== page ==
- by vanrn Sep 24, '04I am about to take the TNCC course-can anyone give me a feel for how stressful it's going to be?? I've been in ER for nearly 3 years but we're a small hospital and I'm a little worried....I will definately read the book prior to the class but does anyone have any other tips for me??? Thanks,
- Sep 24, '04 by traumaRUsKnow your assessment! Good luck...
- Sep 24, '04 by sjt9721I agree...know your assessment! Try not to stress so much about it. You'll be too wound up to relax & learn anything! Good luck!
- Sep 24, '04 by TraumaInTheSlotABCDEFGHI thats all you have to know..lol (youll understand that after u take the class) try and take it at some teaching trauma center hospital that has a good reputation as a teaching facility.
i just took it today. the test is hard. its a typical nursing test, the question is either:
vague question with a specific answer,
specific question with a vague answer.
i passed and didnt read the book. so, if you read the book, you should do just fine. good luck im going to read the book now. lol
- Sep 24, '04 by ERNurse752Definitely know the trauma nursing process...assessment is major! Read through the book before you go, and know your anatomy and physiology. It was more stressful than ACLS, but not terrible, IMHO.
- Oct 10, '04 by Sarah, RNBScNTNCC 5th ed.
Do the pretest first to see where you will need to review?
Go over the TN process scenario's in the book. This outlines the step by step process you should take when given a scenario. Take your time in the skill station. If you miss a step, go back and state what you missed and carry on.
I was in a two day course. The first day was review of chapters so make sure you that you have read the book first. Later that day, we did mock skill stations with the instructors demonstrating first and then we would demonstrate. Get involved...this is where you'll learn and feel more confident for the second day.
Day 2 was skills in a.m. review and practice. In the p.m. where 4 stations that you had to demonstrate your stuff. Test was hard and if you don't read the book, I don't think anyone would get over 80%. The questions are MC and always have 1-2 possible answers but you have to choose the right one of course.
Prep for TNCC and have fun. Remember that any course you take, you will come away from learning something.
All the best,
- Oct 16, '04 by mcmike55I agree with Sarah, after you check out the text, do the pre test, and see if they cover areas you are not up on.
The assesment, head to toe, primary, secodary, etc was the thing I focused on. I'm primary OR, but all surgery RN's take TNCC too. I float to ED, so I do get to use assesment skills a little more than you might in OR.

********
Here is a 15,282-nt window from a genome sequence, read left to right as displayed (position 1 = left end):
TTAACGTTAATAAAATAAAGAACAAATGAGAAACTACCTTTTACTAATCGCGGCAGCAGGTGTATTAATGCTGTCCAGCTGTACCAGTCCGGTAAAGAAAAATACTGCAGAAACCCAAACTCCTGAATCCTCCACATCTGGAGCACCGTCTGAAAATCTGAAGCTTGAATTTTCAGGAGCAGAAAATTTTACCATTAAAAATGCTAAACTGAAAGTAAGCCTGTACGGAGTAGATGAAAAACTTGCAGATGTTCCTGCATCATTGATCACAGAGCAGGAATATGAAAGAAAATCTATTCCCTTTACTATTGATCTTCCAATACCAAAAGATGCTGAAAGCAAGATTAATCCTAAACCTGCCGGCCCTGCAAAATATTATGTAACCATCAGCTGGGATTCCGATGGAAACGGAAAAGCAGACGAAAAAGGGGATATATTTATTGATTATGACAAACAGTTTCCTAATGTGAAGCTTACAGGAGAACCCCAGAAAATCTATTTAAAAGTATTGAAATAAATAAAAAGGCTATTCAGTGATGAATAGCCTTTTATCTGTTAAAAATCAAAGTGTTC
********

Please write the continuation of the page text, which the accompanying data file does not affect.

But it is a great course.
Test taking like that, TNCC, ACLS is always stresses me :uhoh21:
I don't know why, I always do fine, and besides, after working here for more than a quarter of a century, they're going to have to work with me on this!! :chuckle
- Oct 16, '04 by vanrnThanks all for the encouragement-I did fine. It was a great course, probably the best I've been to and applicable to the work I do every day. The kicker is that, after paying $200 for the course, hotel, etc for two days my hospital denied the 3 of us who went the educational pay we asked for to cover our time. No real reason given...Disheartening for those of us who try to do our best for our units. It's a morale buster to realize we truly are considered a disposable entity, new recruits are always available. P.S. I have taken myself off the R&R committee-why bother?
- Oct 16, '04 by VickyRNGlad you enjoyed it; it is a great course. I found it more beneficial than ACLS, PALS, or NRP. Sorry about being shortchanged by the hospital, but look upon it this way: you are developing your knowledge base and making yourself a better clinician.
- Oct 17, '04 by hal248Quote from vanrnThe course is not hard do not stress yourself. The self induced stress is worse than the course.I am about to take the TNCC course-can anyone give me a feel for how stressful it's going to be?? I've been in ER for nearly 3 years but we're a small hospital and I'm a little worried....I will definately read the book prior to the class but does anyone have any other tips for me??? Thanks,
If you can manage a trauma patient alone you will do fine in the course and on the tests at the end. Remember they are not out there to fail you they are there to help you learn and build your confidence.